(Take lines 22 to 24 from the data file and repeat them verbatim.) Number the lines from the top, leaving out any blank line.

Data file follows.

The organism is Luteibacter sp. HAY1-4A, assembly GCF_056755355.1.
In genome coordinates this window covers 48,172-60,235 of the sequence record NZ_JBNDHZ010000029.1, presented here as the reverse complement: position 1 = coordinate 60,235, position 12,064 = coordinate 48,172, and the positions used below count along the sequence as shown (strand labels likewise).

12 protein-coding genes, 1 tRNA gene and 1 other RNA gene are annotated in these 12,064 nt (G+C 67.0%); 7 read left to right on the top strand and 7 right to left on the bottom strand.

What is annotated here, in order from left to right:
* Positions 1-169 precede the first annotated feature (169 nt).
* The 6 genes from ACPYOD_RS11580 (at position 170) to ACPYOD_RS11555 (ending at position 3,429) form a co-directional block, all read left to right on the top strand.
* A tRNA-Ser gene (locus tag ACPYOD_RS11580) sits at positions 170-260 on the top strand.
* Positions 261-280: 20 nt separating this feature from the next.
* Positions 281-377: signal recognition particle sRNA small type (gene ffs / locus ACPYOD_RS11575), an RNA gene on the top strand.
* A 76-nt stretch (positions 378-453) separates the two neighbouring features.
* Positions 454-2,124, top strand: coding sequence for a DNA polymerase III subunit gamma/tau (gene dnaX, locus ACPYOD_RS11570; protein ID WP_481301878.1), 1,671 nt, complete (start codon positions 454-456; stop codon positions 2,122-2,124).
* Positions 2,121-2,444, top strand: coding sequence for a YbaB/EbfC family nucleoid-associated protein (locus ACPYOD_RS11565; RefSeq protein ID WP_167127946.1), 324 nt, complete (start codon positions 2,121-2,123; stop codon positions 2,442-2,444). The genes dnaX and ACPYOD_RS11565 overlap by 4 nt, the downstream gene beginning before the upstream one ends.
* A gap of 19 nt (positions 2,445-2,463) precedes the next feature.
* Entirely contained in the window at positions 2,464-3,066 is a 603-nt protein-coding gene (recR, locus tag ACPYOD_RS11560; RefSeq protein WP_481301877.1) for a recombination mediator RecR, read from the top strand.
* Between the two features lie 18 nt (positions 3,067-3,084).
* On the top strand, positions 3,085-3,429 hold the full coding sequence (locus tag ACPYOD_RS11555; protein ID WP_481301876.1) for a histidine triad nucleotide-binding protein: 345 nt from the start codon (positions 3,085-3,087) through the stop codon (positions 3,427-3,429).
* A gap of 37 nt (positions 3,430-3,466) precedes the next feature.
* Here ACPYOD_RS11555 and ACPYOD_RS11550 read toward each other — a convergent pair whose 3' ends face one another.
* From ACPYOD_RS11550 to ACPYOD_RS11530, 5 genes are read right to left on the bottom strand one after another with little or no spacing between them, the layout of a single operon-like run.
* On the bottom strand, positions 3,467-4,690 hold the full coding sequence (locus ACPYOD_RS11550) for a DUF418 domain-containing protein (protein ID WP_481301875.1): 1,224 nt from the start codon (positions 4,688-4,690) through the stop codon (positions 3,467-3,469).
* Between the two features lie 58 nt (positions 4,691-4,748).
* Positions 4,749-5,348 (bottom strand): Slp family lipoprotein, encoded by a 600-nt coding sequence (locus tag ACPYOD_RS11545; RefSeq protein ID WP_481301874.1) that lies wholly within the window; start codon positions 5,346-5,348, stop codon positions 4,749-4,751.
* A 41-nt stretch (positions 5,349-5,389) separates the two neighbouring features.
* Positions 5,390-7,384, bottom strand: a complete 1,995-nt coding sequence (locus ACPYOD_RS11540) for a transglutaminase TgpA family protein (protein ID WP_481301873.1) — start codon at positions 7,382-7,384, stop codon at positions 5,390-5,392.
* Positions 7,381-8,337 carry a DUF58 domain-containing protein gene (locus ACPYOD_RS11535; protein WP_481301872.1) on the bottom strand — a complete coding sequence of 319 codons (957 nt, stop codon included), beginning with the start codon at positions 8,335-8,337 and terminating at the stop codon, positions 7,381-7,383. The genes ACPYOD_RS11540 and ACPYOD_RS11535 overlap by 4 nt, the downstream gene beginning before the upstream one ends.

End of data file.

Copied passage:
* Positions 4,749-5,348 (bottom strand): Slp family lipoprotein, encoded by a 600-nt coding sequence (locus tag ACPYOD_RS11545; RefSeq protein ID WP_481301874.1) that lies wholly within the window; start codon positions 5,346-5,348, stop codon positions 4,749-4,751.
* A 41-nt stretch (positions 5,349-5,389) separates the two neighbouring features.
* Positions 5,390-7,384, bottom strand: a complete 1,995-nt coding sequence (locus ACPYOD_RS11540) for a transglutaminase TgpA family protein (protein ID WP_481301873.1) — start codon at positions 7,382-7,384, stop codon at positions 5,390-5,392.